Abstract Aging is associated with reductions in hippocampal volume (HV) that are accelerated by Alzheimer?s disease and vascular risk factors. Our genome-wide association study of dementia- free persons (n=9,232) identified 46 SNPs at four loci with p-values <4.0?10 -7 . Two additional samples (n=2,318) replicated associations at 12q24 within MSRB3/WIF1 (discovery + replication, rs17178006; p=5.3?10 -11 ) and at 12q14 near HRK/FBXW8 (rs7294919; p=2.9?10 -11 ). Remaining associations included one 2q24 SNP within DPP4 (rs6741949; p=2.9?10 -7 ) and nine 9p33 SNPs within ASTN2 (rs7852872; p=1.0?10 -7 ) that were also associated with HV (p<0.05) in a third younger, more heterogeneous sample (n=7,794). The ASTN2 SNP was also associated with decline in cognition in a largely independent sample (n=1,563). These associations implicate genes related to apoptosis ( HRK ), development ( WIF1) , oxidative stress ( MSR3B ), ubiquitination ( FBXW8 ), enzymes targeted by new diabetes medications ( DPP4 ), and neuronal migration (ASTN2), indicating novel genetic influences that influence hippocampal size and possibly the risk of cognitive decline and dementia ging Gene-Environment Susceptibility-Reykjavik Study: The research has been funded by NIA contract N01- AG-12100 with contributions from NEI, NIDCD and NHLBI, the NIA Intramural Research Program, Hjartavernd (the Icelandic Heart Association), and the Althingi (the Icelandic Parliament). The Atherosclerosis Risk in Communities Study: The research is carried out as a collaborative study supported by National Heart, Lung, and Blood Institute contracts (HHSN268201100005C, HHSN268201100006C, HHSN268201100007C, HHSN268201100008C, HHSN268201100009C, HHSN268201100010C, HHSN268201100011C, and HHSN268201100012C), R01HL087641, R01HL59367 and R01HL086694 and R01HL7825; National Human Genome Research Institute contract U01HG004402; and National Institutes of Health contract HHSN268200625226C. The authors thank the staff and participants of the ARIC study for their important contributions. Infrastructure was partly supported by Grant Number UL1RR025005, a component of the National Institutes of Health and NIH Roadmap for Medical Research. This project was also supported by grant HL093029 (M.F.). The Cardiovascular Health Study: co-authors were supported in part by NHLBI grants HL087652 and HL105756 (J.C.B., W.L.) as well as NIA grant AG20098 and AG05133 (J.T.B.). The Austrian Stroke Prevention Study: The research reported in this article was funded by the Austrian Science Fond (FWF) grant number P20545-P05 and P13180. The Medical University of Graz supports the databank of the ASPS. The authors thank the staff and the participants of the ASPS for their valuable contributions. We thank Birgit Reinhart for her long-term administrative commitment and Ing Johann Semmler for the technical assistance at creating the DNA-bank. Erasmus Rucphen Family Study: This study is financially supported by the Netherlands Organization for Scientific Research (NWO), the Internationale Stichting Alzheimer Onderzoek (ISAO), the Hersenstichting Nederland (HSN), and the Centre for Medical Systems Biology (CMSB *1 and 2*) in the framework of the Netherlands Genomics Initiative (NGI). We thank the participants from the Genetic Research in Isolated Populations, Erasmus Rucphen Family, who made this work possible. Framingham Heart Study: From the Framingham Heart Study of the National Heart Lung and Blood Institute of the National Institutes of Health and Boston University School of Medicine. This work was supported by the National Heart, Lung and Blood Institute?s Framingham Heart Study (Contract No. N01-HC-25195) and its contract with Affymetrix, Inc for genotyping services (Contract No. N02-HL-6-4278). A portion of this research utilized the Linux Cluster for Genetic Analysis (LinGA-II) funded by the Robert Dawson Evans Endowment of the Department of Medicine at Boston University School of Medicine and Boston Medical Center. Analyses reflect intellectual input and resource development from the Framingham Heart Study investigators participating in the SNP Health Association Resource (SHARe) project. This study was also supported by grants from the National Institute of Neurological Disorders and Stroke (NS17950) and the National Institute of Aging (AG08122, AG16495, AG033193, AG031287). The Religious Order Study (ROS) and Rush Memory and Aging Project (R-MAP): The R-MAP and ROS data used in this article was supported by National Institute on Aging grants P30AG10161, R01AG17917, and R01AG15819, the Illinois Department of Public Health, the Rush Clinical Translational Science Consortium, and a gift from Ms. Marsha Dowd. The Rotterdam Study: The generation and management of GWAS genotype data for the Rotterdam Study is supported by the Netherlands Organisation of Scientific Research NWO Investments (nr. 175.010.2005.011, 911-03-012). This study is funded by the Research Institute for Diseases in the Elderly (014-93-015; RIDE2), the Netherlands Genomics Initiative (NGI)/Netherlands Organisation for Scientific Research (NWO) project nr. 050-060-810. We thank Pascal Arp, Mila Jhamai, Marijn Verkerk, Lizbeth Herrera and Marjolein Peters for their Bis et al. Page 9 Nat Genet . Author manuscript; available in PMC 2012 November 01. NIH-PA Author Manuscript NIH-PA Author Manuscript NIH-PA Author Manuscript help in creating the GWAS database, and Karol Estrada and Maksim V. Struchalin for their support in creation and analysis of imputed data. The Rotterdam Study is funded by Erasmus Medical Center and Erasmus University, Rotterdam, Netherlands Organization for the Health Research and Development (ZonMw), the Research Institute for Diseases in the Elderly (RIDE), the Ministry of Education, Culture and Science, the Ministry for Health, Welfare and Sports, the European Commission (DG XII), and the Municipality of Rotterdam. The Rotterdam Scan Study is supported by the Netherlands Organization of Scientific Research (NWO) project nrs. 918-46-615; 904-61-096; 904-61-133; 948-00-010; and Nederlandse Hartstichting 2009B102; and Internationaal Parkinson Fonds. The authors are grateful to the study participants, the staff from the Rotterdam Study and the participating general practitioners and pharmacists. The Tasmanian Study of Gait and Cognition (TASCOG) is supported by Project Grants from the National Health and Medical Research Council (NHMRC IDs 403000, 491109, 606543), and a grant from the Wicking Dementia Education and Research Centre, Hobart. Velandai Srikanth is supported by an NHMRC/National Heart Foundation Career Development Fellowship (ID 606544). Matthew Brown is supported by an NHMRC Principal Research Fellowship. Three City Study (3C): We thank the staff and the participants of the 3C Study for their important contributions. The 3C Study is conducted under a partnership agreement between the Institut National de la Sante et de la Recherche Medicale (INSERM), the Victor Segalen?Bordeaux II University, and Sanofi-Aventis. The Fondation pour la Recherche Medicale funded the preparation and initiation of the study. The 3C Study is also supported by the Caisse Nationale Maladie des Travailleurs Salaries, Direction Generale de la Sante, Mutuelle Generale de l?Education Nationale (MGEN), Institut de la Longevite, Conseils Regionaux of Aquitaine and Bourgogne, Fondation de France, and Ministry of Research?INSERM Programme ?Cohortes et collections de donnees biologiques.? Lille Genopole received an unconditional grant from Eisai. We thank A. Boland (Centre National de Genotypage) for her technical help in preparing the DNA samples for analyses. This work was supported by the National Foundation for Alzheimer?s Disease and Related Disorders, the Institut Pasteur de Lille and the Centre National de Genotypage.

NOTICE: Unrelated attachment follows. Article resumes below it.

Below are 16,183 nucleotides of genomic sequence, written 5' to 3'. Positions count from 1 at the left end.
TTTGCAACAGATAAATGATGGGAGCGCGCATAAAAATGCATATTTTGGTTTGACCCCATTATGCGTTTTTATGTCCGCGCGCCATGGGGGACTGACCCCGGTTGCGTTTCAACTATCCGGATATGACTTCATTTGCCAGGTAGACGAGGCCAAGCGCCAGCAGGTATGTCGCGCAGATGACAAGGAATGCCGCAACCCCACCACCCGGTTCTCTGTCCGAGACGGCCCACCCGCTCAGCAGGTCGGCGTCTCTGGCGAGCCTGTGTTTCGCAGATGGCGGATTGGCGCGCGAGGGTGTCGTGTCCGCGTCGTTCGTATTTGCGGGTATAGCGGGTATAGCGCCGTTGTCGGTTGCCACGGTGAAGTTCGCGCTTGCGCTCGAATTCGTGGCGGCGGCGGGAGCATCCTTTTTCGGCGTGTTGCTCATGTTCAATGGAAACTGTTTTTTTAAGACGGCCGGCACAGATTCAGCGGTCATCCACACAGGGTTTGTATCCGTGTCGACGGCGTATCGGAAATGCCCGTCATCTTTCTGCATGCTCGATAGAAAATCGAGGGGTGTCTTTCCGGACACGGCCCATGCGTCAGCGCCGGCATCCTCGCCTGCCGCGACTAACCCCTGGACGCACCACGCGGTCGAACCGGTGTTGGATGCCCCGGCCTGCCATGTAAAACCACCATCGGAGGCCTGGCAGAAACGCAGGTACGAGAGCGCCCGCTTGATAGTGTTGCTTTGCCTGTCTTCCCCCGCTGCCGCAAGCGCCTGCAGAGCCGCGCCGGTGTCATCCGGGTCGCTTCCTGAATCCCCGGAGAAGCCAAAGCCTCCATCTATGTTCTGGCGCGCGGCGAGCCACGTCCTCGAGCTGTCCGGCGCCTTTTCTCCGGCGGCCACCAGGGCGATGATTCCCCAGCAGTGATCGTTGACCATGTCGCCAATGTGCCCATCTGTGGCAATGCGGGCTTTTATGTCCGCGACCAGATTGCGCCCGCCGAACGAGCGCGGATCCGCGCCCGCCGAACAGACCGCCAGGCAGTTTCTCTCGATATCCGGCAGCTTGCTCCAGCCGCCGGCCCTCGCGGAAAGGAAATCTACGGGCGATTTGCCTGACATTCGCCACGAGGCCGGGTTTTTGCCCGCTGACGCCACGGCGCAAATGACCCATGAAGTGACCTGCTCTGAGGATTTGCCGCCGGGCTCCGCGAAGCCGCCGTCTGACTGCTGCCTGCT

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Full list of authors on original publication

Aiden Peter Corvin, Gary (James) Donohoe

Experts in our system

1
Aiden Corvin
Trinity College Dublin
Total Publications: 190
 
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Gary Donohoe
Trinity College Dublin
Total Publications: 130